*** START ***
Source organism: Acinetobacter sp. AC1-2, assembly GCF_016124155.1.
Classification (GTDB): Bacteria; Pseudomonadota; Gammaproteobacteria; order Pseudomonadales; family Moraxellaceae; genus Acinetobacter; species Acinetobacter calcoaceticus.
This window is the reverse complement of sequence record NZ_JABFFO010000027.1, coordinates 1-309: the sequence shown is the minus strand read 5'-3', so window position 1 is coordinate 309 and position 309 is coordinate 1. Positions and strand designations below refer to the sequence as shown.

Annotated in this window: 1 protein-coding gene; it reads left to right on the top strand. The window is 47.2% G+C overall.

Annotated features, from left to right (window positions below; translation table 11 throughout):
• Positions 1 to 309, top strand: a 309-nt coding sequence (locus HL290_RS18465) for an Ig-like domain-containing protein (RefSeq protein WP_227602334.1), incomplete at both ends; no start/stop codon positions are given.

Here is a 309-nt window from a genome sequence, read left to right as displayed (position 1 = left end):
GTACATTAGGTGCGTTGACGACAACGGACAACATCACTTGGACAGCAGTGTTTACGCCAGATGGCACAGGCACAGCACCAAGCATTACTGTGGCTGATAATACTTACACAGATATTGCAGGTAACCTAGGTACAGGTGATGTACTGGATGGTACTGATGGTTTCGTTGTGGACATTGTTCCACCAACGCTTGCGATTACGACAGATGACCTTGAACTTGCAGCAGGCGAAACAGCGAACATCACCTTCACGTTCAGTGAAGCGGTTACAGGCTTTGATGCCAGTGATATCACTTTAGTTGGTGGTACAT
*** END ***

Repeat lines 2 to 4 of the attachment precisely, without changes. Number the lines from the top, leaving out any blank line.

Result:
Classification (GTDB): Bacteria; Pseudomonadota; Gammaproteobacteria; order Pseudomonadales; family Moraxellaceae; genus Acinetobacter; species Acinetobacter calcoaceticus.
This window is the reverse complement of sequence record NZ_JABFFO010000027.1, coordinates 1-309: the sequence shown is the minus strand read 5'-3', so window position 1 is coordinate 309 and position 309 is coordinate 1. Positions and strand designations below refer to the sequence as shown.

Annotated in this window: 1 protein-coding gene; it reads left to right on the top strand. The window is 47.2% G+C overall.